In the world of publishing, a self-help author who manages to stop after one book is as rare as a poet who gets booked onto Larry King.
And, the winner for best sentence in a blogpost I've read this week, M. J. Rosenberg's dis of Pam Gellar through the mention of a blog post by Robert Wright in the Times on Jeffery Goldberg's recent cheerleading for war between Israel and Iran:
Now, where was I? Oh, yeah, "The Power":
In his next post, he writes about a vicious Islamophobe called Pam Gellar, who he aptly calls, a "lunatic racist" but begins by noting that the crazed Gellar once called him a nasty name. (This is like writing a piece on Jeffrey Dahlmer but pegging it to the fact he once called you fat).
Take the erstwhile Australian television producer Rhonda Byrne, whose monumental 2006 bestseller The Secret laid bare “the law that determines the complete order in the Universe, every moment of your life, and every single thing you experience.” Following that—and The Secret Gratitude Book (2007) and The Secret Daily Teachings (2008)—what more was there to say?
This is easy, since she tends to say the same thing over and over. The Power is a distillation of the central insight of The Secret: the “law of attraction.” It’s still true, apparently, that you can get anything you want, from parking spots to cures for obscure diseases, just by wishing for them and pretending they are already in your possession...Enough, it turns out, to half fill the 250 extremely small pages of her new opus, The Power, which the day after publication this week ranked in the top five on Amazon. This was in spite of Byrne’s apparent refusal to give interviews or publicize the book in any way, a subject of some speculation in publishing circles. It’s easy to dismiss someone like Byrne as a marginal crackpot, but The Secret has 19 million copies in print, according to her publisher, Atria Books, an imprint of Simon & Schuster. To put it another way, about eight times as many people shelled out money for Rhonda Byrne’s thoughts as listen to Glenn Beck’s for free (in an average week). Maybe we ought to pay more attention to what she has to say.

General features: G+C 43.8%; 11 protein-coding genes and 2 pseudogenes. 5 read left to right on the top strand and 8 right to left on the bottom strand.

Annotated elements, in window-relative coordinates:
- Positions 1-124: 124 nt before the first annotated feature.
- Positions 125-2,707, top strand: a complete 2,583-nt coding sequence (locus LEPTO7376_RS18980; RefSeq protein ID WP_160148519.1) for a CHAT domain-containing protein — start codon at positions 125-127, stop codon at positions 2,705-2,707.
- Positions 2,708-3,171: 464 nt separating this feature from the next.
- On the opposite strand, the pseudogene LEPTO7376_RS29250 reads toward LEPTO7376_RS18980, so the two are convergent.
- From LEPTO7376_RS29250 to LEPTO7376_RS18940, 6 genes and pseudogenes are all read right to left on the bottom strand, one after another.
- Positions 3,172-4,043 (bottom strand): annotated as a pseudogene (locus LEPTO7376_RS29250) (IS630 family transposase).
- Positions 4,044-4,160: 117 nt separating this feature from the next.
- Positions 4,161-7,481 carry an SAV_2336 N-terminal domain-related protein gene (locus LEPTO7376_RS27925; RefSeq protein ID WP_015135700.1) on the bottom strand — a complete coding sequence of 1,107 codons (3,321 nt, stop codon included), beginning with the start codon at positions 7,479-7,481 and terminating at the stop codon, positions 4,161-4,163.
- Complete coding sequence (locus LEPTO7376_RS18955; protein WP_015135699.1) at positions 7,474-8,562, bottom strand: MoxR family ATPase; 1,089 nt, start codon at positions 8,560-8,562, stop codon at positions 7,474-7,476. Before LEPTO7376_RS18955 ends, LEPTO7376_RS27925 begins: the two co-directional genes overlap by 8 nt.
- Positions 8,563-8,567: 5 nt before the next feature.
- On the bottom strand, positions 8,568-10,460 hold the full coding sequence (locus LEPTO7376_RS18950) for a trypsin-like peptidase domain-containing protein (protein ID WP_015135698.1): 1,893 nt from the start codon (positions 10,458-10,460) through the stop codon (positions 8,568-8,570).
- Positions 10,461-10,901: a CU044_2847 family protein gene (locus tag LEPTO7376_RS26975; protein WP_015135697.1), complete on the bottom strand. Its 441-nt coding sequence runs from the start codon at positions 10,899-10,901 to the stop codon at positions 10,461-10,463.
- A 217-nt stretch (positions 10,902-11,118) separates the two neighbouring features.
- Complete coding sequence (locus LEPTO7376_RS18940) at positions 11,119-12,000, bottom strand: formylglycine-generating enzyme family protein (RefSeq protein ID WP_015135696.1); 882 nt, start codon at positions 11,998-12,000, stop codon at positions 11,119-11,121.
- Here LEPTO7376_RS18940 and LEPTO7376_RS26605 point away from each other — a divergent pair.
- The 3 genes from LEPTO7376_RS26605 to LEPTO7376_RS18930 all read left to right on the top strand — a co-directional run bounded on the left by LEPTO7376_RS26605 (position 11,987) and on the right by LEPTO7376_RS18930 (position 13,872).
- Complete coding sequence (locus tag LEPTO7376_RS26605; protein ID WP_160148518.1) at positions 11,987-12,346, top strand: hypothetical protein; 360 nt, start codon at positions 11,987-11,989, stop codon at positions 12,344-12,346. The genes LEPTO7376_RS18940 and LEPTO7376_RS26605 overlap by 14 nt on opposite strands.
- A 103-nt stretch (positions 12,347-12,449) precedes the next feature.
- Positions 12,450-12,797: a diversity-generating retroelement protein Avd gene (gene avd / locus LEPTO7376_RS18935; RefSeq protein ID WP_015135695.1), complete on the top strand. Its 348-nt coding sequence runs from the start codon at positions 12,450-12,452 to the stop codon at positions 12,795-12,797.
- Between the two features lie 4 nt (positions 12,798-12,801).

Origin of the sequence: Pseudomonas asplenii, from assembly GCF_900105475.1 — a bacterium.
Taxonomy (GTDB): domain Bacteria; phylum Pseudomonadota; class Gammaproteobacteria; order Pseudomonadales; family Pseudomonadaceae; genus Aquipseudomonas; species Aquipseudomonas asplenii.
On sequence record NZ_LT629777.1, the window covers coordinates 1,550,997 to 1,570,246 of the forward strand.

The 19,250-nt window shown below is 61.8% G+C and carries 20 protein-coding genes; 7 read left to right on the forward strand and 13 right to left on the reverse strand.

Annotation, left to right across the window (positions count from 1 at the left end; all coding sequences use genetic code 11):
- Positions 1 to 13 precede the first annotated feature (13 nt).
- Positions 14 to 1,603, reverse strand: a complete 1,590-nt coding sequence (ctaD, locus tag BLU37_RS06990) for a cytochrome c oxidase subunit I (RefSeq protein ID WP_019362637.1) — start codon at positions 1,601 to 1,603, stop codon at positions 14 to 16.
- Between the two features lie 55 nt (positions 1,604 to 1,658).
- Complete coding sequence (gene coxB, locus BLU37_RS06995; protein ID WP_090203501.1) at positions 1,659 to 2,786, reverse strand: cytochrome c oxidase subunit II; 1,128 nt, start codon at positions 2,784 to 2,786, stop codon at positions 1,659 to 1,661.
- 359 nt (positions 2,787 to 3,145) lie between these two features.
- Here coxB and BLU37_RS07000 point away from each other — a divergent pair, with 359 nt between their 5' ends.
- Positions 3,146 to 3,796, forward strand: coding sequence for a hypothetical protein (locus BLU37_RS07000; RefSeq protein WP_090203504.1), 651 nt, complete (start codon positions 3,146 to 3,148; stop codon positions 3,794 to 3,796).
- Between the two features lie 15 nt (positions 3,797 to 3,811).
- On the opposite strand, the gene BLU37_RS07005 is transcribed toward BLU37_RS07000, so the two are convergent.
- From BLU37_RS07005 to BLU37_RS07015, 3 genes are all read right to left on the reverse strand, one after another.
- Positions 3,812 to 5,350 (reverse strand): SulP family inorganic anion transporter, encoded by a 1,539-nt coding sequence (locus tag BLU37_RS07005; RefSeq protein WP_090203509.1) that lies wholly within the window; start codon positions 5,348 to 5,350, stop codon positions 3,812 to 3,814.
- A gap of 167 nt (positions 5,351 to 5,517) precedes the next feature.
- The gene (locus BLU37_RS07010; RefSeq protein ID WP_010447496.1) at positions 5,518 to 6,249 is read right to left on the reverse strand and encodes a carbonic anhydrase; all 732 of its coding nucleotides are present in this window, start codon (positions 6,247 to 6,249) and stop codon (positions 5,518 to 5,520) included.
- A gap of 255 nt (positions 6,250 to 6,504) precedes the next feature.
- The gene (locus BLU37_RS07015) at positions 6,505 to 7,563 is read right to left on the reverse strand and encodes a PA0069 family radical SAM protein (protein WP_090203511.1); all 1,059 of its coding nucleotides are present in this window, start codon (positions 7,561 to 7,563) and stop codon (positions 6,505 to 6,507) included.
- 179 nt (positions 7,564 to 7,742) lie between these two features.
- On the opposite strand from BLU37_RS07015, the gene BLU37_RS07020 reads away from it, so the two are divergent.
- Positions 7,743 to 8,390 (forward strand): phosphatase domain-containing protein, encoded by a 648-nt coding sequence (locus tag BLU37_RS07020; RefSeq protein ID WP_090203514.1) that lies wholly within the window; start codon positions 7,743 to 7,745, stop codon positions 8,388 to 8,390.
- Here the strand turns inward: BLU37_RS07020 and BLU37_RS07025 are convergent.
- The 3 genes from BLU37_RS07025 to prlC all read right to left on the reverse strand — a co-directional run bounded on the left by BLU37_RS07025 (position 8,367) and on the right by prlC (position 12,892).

Or maybe you can’t, since it’s gibberish, but all you really need to take away from Byrne is that “feelings” are everything that matters in life. The “power” of the title is the power of love, the mainspring of the universe. A good part of The Power describes how Byrne greets each blessed moment with overwhelming love and gratitude toward all creation. You can do that even if you haven’t been collecting royalties on tens of millions of books and DVDs, as she has. But it’s also a crucial prerequisite for her future success, or anyone’s, since what you put out in love, “the Universe” pays back in wish fulfillment.
This of course is the essence of spiritual - heck garden variety materialism. It is a sad commentary on our times that a prescription for what is ailing people materially, as well as psychologically and spiritually is some kind of materialist narcissism.
No, it's not all about me. Or you. What I want and what I get and how I can help all beings are not necessarily connected to each other.
(Thanks once again to the inimitable P.Z. Myers.)